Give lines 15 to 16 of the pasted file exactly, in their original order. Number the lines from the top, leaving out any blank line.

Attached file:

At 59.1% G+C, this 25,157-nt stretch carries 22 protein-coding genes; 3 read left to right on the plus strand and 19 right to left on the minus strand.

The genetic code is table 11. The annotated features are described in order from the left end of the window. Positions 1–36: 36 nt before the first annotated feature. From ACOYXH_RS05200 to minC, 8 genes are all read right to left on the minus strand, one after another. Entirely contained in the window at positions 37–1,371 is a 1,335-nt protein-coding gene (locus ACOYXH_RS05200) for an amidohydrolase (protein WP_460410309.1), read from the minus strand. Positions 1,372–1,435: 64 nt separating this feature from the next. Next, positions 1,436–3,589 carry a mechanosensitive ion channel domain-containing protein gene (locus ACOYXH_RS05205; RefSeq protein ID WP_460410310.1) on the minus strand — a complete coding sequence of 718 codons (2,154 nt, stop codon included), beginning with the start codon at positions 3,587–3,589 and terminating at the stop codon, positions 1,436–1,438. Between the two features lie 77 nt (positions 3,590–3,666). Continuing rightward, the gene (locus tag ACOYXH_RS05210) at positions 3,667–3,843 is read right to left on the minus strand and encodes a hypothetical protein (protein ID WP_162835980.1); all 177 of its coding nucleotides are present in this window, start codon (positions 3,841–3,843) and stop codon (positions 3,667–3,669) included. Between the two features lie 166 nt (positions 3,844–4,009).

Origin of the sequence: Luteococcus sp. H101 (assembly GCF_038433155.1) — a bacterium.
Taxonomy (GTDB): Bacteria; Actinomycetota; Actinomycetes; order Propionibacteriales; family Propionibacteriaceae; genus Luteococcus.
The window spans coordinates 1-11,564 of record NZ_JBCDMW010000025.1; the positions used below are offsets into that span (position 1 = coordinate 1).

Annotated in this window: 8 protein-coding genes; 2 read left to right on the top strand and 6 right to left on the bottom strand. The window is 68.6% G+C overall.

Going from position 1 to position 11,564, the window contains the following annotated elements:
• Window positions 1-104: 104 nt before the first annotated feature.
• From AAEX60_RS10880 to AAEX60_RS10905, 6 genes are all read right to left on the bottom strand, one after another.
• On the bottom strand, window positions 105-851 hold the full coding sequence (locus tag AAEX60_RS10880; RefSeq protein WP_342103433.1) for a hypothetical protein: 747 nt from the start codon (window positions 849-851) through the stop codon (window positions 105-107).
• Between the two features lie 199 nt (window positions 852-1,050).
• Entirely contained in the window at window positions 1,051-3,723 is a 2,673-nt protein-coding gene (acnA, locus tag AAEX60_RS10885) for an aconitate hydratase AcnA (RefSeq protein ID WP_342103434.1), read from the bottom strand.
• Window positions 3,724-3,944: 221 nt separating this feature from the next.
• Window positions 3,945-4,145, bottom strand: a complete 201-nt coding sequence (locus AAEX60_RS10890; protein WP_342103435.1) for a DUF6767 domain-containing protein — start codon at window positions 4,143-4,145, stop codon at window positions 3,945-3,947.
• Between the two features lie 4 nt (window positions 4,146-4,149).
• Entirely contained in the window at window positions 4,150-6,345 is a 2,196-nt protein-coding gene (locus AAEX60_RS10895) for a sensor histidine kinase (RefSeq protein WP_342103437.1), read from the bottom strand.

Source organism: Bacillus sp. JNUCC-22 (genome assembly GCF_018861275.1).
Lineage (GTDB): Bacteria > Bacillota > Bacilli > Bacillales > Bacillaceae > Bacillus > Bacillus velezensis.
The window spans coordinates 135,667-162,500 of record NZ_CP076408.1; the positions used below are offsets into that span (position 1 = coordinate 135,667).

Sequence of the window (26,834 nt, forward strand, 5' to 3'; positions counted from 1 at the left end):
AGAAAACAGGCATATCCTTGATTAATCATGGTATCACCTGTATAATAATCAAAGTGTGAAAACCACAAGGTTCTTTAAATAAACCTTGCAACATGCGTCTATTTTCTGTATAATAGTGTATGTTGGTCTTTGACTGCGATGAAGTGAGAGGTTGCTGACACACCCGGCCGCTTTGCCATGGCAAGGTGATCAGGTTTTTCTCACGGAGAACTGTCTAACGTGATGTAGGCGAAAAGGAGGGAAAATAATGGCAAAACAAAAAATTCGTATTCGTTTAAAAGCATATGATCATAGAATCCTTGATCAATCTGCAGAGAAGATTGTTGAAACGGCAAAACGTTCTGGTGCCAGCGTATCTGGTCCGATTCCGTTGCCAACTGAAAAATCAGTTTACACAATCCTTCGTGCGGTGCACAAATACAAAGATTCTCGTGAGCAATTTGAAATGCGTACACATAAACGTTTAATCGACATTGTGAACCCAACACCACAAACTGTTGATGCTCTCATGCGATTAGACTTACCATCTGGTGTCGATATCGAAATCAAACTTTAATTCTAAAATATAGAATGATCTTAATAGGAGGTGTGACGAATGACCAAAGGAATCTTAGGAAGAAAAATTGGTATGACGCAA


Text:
• Between the two features lie 4 nt (window positions 4,146-4,149).
• Entirely contained in the window at window positions 4,150-6,345 is a 2,196-nt protein-coding gene (locus AAEX60_RS10895) for a sensor histidine kinase (RefSeq protein WP_342103437.1), read from the bottom strand.